We're thrilled to be presenting this post from our partner site Yahoo! Shine:
Russian artist Sergey Balovin discovered that he could live without money by accident.
When he moved to China in 2010, "I didn't know almost anybody in Shanghai," he told Yahoo! Shine in an email. He speaks mostly Russian, a little English, and no Chinese at all, he explained, and was making good money selling expressionist landscape paintings. When a neighbor agreed to give him her easel in exchange for a hand-drawn portrait, he realized that other people might be willing to make similar trades.
"I gave the announcement on a Russian Shanghai forum," he said. "I said, 'I am ready to draw portraits and exchange them for things useful in my home.' A few weeks later, I had a few dozen of new friends and everything that is necessary for everyday life."
Learn more about Sergey's story after the jump.
He called it The In-Kind Exchange Project and, aside from raising rent money by holding regular artist open houses and charging an entry fee, he's been bartering art instead of buying necessities for more than two years. A former professor at the Voronezh Teacher's Training Institute in Russia, Balovin draws the portraits two at a time, giving one in trade and keeping the other for his ever-growing Wall of Faces. (You can participate in the project by going to balovin.ru.)
In December, Balovin took his way of life to an extreme: he gave up his apartment in Shanghai in order to travel the world, drawing portraits in exchange for everything he needs, from food, clothes, and mobile-phone minutes to a place to stay the night — proof, he says, that he doesn't need money to survive.
"I go only to the cities where I have been invited by someone," he says. His hosts provide a place to sleep and a way to get to the next invitation on his itinerary, and invites their friends to attend an In-Kind Exchange meet-up where they can give Balovin items in exchange for a portrait or two.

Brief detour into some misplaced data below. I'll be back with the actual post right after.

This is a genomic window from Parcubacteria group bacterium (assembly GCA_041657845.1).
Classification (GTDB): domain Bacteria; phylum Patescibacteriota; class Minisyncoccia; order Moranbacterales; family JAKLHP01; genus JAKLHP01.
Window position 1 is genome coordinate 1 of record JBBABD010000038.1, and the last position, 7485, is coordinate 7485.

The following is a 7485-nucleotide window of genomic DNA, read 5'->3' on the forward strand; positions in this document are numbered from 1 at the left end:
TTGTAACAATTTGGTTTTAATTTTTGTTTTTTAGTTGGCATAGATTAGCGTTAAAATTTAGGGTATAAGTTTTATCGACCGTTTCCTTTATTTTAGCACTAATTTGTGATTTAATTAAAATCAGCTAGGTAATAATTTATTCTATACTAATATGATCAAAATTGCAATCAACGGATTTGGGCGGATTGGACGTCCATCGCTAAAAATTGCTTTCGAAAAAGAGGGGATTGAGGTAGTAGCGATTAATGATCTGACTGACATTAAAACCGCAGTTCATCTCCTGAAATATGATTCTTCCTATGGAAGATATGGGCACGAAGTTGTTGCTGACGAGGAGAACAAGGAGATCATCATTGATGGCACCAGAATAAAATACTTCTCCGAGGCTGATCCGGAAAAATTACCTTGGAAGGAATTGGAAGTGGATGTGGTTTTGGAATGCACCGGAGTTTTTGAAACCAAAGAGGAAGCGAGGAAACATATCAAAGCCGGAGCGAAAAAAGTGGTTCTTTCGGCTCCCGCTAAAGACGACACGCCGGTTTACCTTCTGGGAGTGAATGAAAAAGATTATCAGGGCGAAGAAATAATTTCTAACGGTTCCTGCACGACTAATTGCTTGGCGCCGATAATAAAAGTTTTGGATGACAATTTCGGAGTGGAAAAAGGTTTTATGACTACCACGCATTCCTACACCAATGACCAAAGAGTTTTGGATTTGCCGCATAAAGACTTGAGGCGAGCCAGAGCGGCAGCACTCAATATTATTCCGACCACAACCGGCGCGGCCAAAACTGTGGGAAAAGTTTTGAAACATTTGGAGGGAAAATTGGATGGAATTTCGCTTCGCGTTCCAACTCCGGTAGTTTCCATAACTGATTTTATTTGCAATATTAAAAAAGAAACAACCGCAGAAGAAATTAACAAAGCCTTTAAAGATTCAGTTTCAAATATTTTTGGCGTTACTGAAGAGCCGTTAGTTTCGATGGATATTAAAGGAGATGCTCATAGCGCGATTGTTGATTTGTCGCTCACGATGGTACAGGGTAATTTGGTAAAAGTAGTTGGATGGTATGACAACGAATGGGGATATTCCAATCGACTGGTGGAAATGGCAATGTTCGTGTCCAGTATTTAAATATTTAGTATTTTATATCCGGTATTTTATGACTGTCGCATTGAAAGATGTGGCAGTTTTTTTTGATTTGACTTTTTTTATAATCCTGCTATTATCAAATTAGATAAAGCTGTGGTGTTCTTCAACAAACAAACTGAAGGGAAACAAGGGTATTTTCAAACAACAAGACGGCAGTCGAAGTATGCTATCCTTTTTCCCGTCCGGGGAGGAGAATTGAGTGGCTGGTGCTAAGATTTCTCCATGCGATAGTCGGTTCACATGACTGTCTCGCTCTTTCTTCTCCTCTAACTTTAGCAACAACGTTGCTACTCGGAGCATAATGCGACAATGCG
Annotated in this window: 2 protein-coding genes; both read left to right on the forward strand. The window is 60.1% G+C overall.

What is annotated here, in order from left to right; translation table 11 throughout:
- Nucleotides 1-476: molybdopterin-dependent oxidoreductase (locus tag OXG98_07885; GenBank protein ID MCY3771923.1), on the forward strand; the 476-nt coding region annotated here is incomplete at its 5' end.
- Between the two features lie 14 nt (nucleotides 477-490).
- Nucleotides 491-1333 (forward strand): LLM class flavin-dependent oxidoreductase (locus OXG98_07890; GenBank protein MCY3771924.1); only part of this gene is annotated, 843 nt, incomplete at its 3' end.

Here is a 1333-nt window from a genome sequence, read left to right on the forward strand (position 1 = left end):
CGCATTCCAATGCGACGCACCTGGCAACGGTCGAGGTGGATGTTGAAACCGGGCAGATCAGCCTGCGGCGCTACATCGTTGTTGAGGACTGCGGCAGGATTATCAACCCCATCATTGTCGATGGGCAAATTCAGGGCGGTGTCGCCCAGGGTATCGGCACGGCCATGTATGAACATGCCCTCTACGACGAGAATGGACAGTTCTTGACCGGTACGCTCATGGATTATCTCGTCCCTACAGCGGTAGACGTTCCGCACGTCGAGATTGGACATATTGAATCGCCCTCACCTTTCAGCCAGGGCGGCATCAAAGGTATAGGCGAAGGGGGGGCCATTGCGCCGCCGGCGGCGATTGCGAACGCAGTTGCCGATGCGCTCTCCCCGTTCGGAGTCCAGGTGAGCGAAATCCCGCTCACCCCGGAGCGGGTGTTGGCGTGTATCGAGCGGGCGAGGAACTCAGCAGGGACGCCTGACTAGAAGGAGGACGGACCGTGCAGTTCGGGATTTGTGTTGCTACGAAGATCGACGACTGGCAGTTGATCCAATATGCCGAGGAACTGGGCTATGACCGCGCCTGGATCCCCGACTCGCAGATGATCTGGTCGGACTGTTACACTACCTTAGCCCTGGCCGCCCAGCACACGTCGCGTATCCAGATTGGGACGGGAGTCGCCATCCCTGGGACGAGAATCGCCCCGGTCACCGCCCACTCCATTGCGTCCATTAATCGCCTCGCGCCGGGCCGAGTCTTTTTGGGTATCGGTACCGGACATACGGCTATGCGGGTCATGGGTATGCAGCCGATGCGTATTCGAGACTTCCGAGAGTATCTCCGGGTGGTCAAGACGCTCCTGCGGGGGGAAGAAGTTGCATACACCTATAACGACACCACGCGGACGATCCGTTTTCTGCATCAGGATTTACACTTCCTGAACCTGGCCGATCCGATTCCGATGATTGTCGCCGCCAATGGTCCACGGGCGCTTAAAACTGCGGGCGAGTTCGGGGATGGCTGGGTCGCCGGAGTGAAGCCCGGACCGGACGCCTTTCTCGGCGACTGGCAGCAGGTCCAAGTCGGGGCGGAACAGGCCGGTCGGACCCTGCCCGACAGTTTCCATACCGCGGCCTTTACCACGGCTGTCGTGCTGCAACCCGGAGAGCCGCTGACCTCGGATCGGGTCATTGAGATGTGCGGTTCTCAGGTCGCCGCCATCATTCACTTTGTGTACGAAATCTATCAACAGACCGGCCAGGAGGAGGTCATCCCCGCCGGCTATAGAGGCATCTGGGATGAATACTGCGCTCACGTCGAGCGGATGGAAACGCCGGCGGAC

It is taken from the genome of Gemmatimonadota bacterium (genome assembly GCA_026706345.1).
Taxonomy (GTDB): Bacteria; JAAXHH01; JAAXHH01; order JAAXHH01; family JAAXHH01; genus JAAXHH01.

Balovin's ever-growing Wall of Faces, portraits of the people he's met during his In-Kind Exchange Project. "It was very easy to organize in Russia and Ukraine," he said. "I've done around 40 events there already." Fans follow his blog, balovin.livejournal.com (it's written in Russian), to find out where he'll be next.
Right now, though, he's in Greece, exploring the country with a friend named Ruslan Ma, who travels around the world with his bike (and blogs about it in Russian). "He invited me to follow him for a month," Balovin told Yahoo! Shine. "He presented me with a bike, and now we are crossing Greece where almost nobody knows me. So it's more difficult to organize a big event like I did in Russia or Ukraine."
Ma brought his own money with him — "He doesn't want to wait for when I manage to get something; he prefers to buy it immediately," Balovin explained. "He pays for me very often because he wants to do it. So I guess at the end he will get around 100 portraits of him. He doesn't mind" — but Balovin still insists that money isn't really necessary.
"Well I have $100. Someone gave it to me in a pack as a gift," he admitted to Yahoo! Shine via email on Tuesday, as he bicycled through Thessaloniki, Greece. "So I keep it, but still didn't spend it. And there is nothing I need what I can't get in the way of exchange. Everything I need I include in my wish list, and one day I get it."
The items crossed off of his wish list so far include prepaid credit cards, health insurance, a new MacBook, and airline tickets as well as food and clothing. "I believe one day I'll get a new house or a car," he said. "It's important to talk and think about your wishes and believe it will happen one day. But at the same time I realized I don't need a lot of things — just food, a place to sleep, and people around. So It's not difficult to get it."
Up next? Italy, or maybe Albania. Balovin says he plans to go to the United States, but still needs to figure out how to get a travel visa and plane tickets. "So I have to wait a little until someone will offer it," he said. "I don't know why, but I'm sure it will happen one day."
— Lylah M. Alphonse